Young people are the generation of customers of the future. The responsibility of selecting which brands to surround yourself with in your day-to-day life will soon fall into your hands, and which ones do not add anything to you. A trust that is built from the beginning, from their first contacts with the brand. Hence, companies know exactly what these young people are like, where they move and what they expect from brands.Showrooming continues to spread among the youngest
The age group most likely to compare with their smartphone before buying are young people. The data published this month by Vibes indicate how showrooming continues to spread among this population group. Half of those under 35 years old practice showrooming, while only 31% of those over that age do the same. Another very common behavior among this get a nigerian phone number niche is webrooming, this consists of the previous search for information about the product, to later physically approach the store to buy. The study published in May by the Urban Land Institute indicated that half of those under 35 years of age bet on this modality, while only 11% preferred showrooming.Young people believe that in the future the stores will be great exhibitors
According to the Amaze Generation survey, released in September, young people believe that the streets will be quieter, gulf email list and most purchases will be made online because people will get lazier. The study attributes the closure of many commercial areas to the recession and changes in people’s habits and behavior due to the use of new digital devices.Mobile shoppers are getting younger
The mobile is permanently present in the lives of young people. IDC reported in April that 89% of 18-24 year old smartphone users checked their cell phone within 15 minutes of waking up. Their dependence is such that 3 out of 4 respondents did not remember a single moment of the day when their mobile was not within reach, or in the same room. A habit that positions mobile devices as a means to formalize your purchases. According to Nielsen, 84% of smartphone and tablet users, ages 18-25, used these devices to make an online purchase in early 2013.
Social Networks are changing the buying habits of young people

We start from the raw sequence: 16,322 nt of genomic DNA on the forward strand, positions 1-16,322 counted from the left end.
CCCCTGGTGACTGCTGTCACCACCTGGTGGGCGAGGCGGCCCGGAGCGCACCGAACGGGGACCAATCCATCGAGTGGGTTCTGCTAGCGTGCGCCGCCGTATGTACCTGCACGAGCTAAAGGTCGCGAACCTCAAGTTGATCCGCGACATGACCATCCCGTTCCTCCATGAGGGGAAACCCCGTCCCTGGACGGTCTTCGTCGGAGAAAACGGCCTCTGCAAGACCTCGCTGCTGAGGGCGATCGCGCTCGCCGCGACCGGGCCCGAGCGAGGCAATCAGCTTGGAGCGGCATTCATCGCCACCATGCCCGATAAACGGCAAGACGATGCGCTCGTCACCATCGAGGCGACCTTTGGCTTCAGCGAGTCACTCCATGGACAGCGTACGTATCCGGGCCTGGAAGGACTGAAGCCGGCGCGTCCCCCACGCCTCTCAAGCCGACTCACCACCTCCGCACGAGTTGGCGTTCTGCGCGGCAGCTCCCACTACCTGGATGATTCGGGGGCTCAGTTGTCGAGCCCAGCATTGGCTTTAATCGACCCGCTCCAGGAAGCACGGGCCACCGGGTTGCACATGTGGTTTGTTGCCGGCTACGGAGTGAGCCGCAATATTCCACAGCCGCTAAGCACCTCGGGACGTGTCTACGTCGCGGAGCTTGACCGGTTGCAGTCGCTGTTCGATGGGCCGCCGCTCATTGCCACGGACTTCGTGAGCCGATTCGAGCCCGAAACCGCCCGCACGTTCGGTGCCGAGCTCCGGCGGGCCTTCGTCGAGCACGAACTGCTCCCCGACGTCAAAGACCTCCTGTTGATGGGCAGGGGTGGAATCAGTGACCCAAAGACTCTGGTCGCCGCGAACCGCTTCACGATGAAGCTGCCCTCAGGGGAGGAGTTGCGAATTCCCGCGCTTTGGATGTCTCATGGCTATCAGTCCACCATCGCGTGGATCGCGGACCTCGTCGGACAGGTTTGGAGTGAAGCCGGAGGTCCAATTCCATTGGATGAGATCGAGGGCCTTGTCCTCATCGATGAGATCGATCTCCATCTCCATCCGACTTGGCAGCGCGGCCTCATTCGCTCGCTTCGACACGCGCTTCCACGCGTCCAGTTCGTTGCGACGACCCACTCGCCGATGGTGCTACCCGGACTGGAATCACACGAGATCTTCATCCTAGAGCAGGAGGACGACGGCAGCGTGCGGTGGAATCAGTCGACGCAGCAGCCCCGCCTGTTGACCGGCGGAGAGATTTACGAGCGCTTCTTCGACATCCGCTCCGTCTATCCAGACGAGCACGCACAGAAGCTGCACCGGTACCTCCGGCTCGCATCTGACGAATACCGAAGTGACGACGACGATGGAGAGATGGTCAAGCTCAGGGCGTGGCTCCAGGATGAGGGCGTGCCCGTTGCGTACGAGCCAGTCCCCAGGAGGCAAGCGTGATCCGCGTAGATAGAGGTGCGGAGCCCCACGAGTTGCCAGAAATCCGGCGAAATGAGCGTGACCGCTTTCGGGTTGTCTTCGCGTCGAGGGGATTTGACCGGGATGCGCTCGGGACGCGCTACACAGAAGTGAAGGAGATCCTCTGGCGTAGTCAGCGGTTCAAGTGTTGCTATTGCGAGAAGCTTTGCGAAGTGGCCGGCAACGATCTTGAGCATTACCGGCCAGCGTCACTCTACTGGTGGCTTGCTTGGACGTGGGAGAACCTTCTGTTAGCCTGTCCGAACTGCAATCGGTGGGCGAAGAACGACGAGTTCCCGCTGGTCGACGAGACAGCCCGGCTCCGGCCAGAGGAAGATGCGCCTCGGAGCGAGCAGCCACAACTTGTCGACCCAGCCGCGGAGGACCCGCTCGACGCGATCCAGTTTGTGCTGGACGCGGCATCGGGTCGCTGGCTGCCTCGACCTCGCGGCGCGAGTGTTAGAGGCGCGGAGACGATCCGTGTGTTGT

Social networks are part of the daily lives of young people, an activity that has even modified their shopping habits. The study carried out by Professor Edgardo Spivak shows that 97.74% of young university students participate in at least one social network. More than half of them feel influenced in some way when making their purchasing decisions, and even expect brands, more and more, to use social media as a sales channel.
Young people want more content on demand and fewer advertisements
The way young people consume information has changed. They consume less and less information in mainstream media, in favor of on-demand content. Users do not understand the need to receive advertising impacts and non-intrusive messages as a way for brands to make themselves known. Thus, 48% of young people between 18 and 34 years old listen to music on demand, along with 41% of those who watch television or movies (52%), as reflected in the study by Jacobs Media in May. This does not mean that young people do not watch television content, although they do use other ways to do so.
The ‘silly box’ loses its grip: Young people watch television less and less
If we add to this the increasing presence of social networks in the daily habits of users, we see the low popularity rate of the popularly known “silly box” among the new generations. According to the study published by media Technology Monitor in Canada, 58% of users developed some type of multitasking behavior in front of the television. In addition, 26% combined both habits on a daily basis, permanently. The fact that younger adults are spending less and less time on television is also a reality. The study published by Nielsen in September indicated that young people between 18 and 24 years old spend one hour less a week in this activity than the previous year. It is not yet an alarming change, although it is significant.
Young people consume less and less information in mainstream media
The descent of information through conventional means of communication is generalized. The recent report published by Pew indicates that young people up to 31 years of age spend less than half that of those over 67 to consume information (84 minutes vs 46 minutes). Also, this habit will not increase with age. The trend shows that in recent years the demand for information through traditional media by users has been declining. In Spain, sales in the traditional press fell by 16.74% last year, with none of the 70 national newspapers escaping the decline. Meanwhile, during the same period, traffic to news sites rose an average of 15%, according to Comscore data.
Young people want to know that brands really listen